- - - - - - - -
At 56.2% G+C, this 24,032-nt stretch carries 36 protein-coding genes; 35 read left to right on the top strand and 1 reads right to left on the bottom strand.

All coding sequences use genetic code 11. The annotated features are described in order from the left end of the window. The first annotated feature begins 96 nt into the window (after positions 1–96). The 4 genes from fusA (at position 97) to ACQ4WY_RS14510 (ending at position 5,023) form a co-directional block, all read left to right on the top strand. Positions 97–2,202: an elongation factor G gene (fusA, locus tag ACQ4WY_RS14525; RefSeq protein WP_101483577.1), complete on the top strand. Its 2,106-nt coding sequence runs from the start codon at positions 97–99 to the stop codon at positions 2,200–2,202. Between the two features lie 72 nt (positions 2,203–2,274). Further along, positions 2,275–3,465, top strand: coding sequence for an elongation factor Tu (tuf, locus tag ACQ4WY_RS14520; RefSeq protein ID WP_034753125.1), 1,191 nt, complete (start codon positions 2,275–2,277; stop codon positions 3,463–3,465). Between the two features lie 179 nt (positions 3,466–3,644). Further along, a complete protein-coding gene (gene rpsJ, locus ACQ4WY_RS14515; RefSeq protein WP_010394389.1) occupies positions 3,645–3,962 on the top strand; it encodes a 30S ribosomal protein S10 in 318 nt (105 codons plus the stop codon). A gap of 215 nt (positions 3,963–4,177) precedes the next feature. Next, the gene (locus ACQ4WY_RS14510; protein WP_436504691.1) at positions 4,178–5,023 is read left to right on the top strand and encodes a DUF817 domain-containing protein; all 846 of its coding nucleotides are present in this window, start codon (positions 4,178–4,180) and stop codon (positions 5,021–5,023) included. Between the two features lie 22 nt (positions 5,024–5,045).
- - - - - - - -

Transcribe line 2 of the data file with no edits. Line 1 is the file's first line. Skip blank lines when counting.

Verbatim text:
All coding sequences use genetic code 11. The annotated features are described in order from the left end of the window. The first annotated feature begins 96 nt into the window (after positions 1–96). The 4 genes from fusA (at position 97) to ACQ4WY_RS14510 (ending at position 5,023) form a co-directional block, all read left to right on the top strand. Positions 97–2,202: an elongation factor G gene (fusA, locus tag ACQ4WY_RS14525; RefSeq protein WP_101483577.1), complete on the top strand. Its 2,106-nt coding sequence runs from the start codon at positions 97–99 to the stop codon at positions 2,200–2,202. Between the two features lie 72 nt (positions 2,203–2,274). Further along, positions 2,275–3,465, top strand: coding sequence for an elongation factor Tu (tuf, locus tag ACQ4WY_RS14520; RefSeq protein ID WP_034753125.1), 1,191 nt, complete (start codon positions 2,275–2,277; stop codon positions 3,463–3,465). Between the two features lie 179 nt (positions 3,466–3,644). Further along, a complete protein-coding gene (gene rpsJ, locus ACQ4WY_RS14515; RefSeq protein WP_010394389.1) occupies positions 3,645–3,962 on the top strand; it encodes a 30S ribosomal protein S10 in 318 nt (105 codons plus the stop codon). A gap of 215 nt (positions 3,963–4,177) precedes the next feature. Next, the gene (locus ACQ4WY_RS14510; protein WP_436504691.1) at positions 4,178–5,023 is read left to right on the top strand and encodes a DUF817 domain-containing protein; all 846 of its coding nucleotides are present in this window, start codon (positions 4,178–4,180) and stop codon (positions 5,021–5,023) included. Between the two features lie 22 nt (positions 5,024–5,045).